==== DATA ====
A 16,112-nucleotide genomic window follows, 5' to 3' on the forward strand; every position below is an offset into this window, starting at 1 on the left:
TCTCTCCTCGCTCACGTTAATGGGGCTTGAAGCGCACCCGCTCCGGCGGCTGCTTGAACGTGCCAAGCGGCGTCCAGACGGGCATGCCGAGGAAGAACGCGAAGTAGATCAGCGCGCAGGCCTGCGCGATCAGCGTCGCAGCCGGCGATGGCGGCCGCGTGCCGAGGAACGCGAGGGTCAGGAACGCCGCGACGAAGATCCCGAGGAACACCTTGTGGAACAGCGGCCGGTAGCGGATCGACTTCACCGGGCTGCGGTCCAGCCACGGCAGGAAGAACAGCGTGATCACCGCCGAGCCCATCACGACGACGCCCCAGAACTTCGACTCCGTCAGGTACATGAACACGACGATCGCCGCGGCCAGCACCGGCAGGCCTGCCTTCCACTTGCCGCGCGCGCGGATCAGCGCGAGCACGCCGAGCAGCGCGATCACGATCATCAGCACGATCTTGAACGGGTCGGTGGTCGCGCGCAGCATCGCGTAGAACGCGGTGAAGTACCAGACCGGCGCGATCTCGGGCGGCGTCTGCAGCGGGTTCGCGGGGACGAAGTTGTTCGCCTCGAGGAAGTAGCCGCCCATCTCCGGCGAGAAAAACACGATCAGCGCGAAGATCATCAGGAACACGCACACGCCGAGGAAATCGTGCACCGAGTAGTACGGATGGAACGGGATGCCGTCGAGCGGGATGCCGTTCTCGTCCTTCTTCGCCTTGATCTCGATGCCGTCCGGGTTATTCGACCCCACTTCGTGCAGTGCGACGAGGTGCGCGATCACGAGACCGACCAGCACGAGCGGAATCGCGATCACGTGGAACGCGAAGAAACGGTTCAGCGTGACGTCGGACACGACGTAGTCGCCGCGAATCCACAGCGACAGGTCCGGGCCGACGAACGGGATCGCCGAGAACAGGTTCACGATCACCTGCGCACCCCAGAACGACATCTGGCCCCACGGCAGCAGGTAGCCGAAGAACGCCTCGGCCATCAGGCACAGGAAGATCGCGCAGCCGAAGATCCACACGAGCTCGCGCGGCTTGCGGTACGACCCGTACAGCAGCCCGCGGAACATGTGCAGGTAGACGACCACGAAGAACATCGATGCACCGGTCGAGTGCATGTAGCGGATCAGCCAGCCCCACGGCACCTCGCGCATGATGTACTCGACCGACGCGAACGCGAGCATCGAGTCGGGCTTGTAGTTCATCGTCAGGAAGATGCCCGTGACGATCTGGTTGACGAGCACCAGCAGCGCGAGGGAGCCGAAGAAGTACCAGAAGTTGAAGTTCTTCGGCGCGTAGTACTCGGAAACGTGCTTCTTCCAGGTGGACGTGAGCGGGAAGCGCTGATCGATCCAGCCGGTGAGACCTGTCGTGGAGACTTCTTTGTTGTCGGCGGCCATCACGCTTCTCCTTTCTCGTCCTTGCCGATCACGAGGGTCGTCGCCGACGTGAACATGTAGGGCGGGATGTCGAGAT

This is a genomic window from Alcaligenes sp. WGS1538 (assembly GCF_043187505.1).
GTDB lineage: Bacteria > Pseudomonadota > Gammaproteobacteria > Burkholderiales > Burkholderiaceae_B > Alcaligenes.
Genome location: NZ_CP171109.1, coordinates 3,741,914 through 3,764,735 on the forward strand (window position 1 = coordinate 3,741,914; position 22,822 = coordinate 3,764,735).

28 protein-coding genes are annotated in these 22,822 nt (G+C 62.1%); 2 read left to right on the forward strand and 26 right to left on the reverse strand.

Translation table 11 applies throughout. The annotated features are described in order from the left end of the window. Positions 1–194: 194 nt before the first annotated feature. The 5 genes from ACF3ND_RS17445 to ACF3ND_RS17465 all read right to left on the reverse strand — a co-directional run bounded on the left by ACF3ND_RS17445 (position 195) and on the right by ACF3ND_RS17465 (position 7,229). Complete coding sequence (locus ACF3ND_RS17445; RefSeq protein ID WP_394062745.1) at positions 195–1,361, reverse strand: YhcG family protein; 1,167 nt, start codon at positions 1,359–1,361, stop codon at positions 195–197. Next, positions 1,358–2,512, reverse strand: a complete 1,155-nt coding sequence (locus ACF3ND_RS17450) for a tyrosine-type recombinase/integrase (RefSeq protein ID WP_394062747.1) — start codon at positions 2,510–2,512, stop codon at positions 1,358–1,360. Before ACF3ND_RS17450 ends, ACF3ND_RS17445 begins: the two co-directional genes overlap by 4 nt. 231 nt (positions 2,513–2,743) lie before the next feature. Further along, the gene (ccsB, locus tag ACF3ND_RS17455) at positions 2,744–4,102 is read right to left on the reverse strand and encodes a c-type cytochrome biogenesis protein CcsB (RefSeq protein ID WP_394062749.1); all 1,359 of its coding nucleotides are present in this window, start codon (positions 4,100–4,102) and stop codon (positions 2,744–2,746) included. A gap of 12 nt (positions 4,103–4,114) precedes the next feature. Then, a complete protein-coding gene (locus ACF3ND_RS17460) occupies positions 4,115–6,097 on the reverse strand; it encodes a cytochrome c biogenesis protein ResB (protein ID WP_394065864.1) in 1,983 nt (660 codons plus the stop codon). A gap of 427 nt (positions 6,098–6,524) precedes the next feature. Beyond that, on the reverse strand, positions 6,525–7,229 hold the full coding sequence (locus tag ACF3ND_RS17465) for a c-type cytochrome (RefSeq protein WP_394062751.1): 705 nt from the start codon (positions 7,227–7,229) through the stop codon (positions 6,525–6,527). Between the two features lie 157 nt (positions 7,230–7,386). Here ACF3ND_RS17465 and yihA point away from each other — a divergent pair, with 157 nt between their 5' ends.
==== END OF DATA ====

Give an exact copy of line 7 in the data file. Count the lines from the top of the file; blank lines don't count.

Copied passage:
Translation table 11 applies throughout. The annotated features are described in order from the left end of the window. Positions 1–194: 194 nt before the first annotated feature. The 5 genes from ACF3ND_RS17445 to ACF3ND_RS17465 all read right to left on the reverse strand — a co-directional run bounded on the left by ACF3ND_RS17445 (position 195) and on the right by ACF3ND_RS17465 (position 7,229). Complete coding sequence (locus ACF3ND_RS17445; RefSeq protein ID WP_394062745.1) at positions 195–1,361, reverse strand: YhcG family protein; 1,167 nt, start codon at positions 1,359–1,361, stop codon at positions 195–197. Next, positions 1,358–2,512, reverse strand: a complete 1,155-nt coding sequence (locus ACF3ND_RS17450) for a tyrosine-type recombinase/integrase (RefSeq protein ID WP_394062747.1) — start codon at positions 2,510–2,512, stop codon at positions 1,358–1,360. Before ACF3ND_RS17450 ends, ACF3ND_RS17445 begins: the two co-directional genes overlap by 4 nt. 231 nt (positions 2,513–2,743) lie before the next feature. Further along, the gene (ccsB, locus tag ACF3ND_RS17455) at positions 2,744–4,102 is read right to left on the reverse strand and encodes a c-type cytochrome biogenesis protein CcsB (RefSeq protein ID WP_394062749.1); all 1,359 of its coding nucleotides are present in this window, start codon (positions 4,100–4,102) and stop codon (positions 2,744–2,746) included. A gap of 12 nt (positions 4,103–4,114) precedes the next feature. Then, a complete protein-coding gene (locus ACF3ND_RS17460) occupies positions 4,115–6,097 on the reverse strand; it encodes a cytochrome c biogenesis protein ResB (protein ID WP_394065864.1) in 1,983 nt (660 codons plus the stop codon). A gap of 427 nt (positions 6,098–6,524) precedes the next feature. Beyond that, on the reverse strand, positions 6,525–7,229 hold the full coding sequence (locus tag ACF3ND_RS17465) for a c-type cytochrome (RefSeq protein WP_394062751.1): 705 nt from the start codon (positions 7,227–7,229) through the stop codon (positions 6,525–6,527). Between the two features lie 157 nt (positions 7,230–7,386). Here ACF3ND_RS17465 and yihA point away from each other — a divergent pair, with 157 nt between their 5' ends.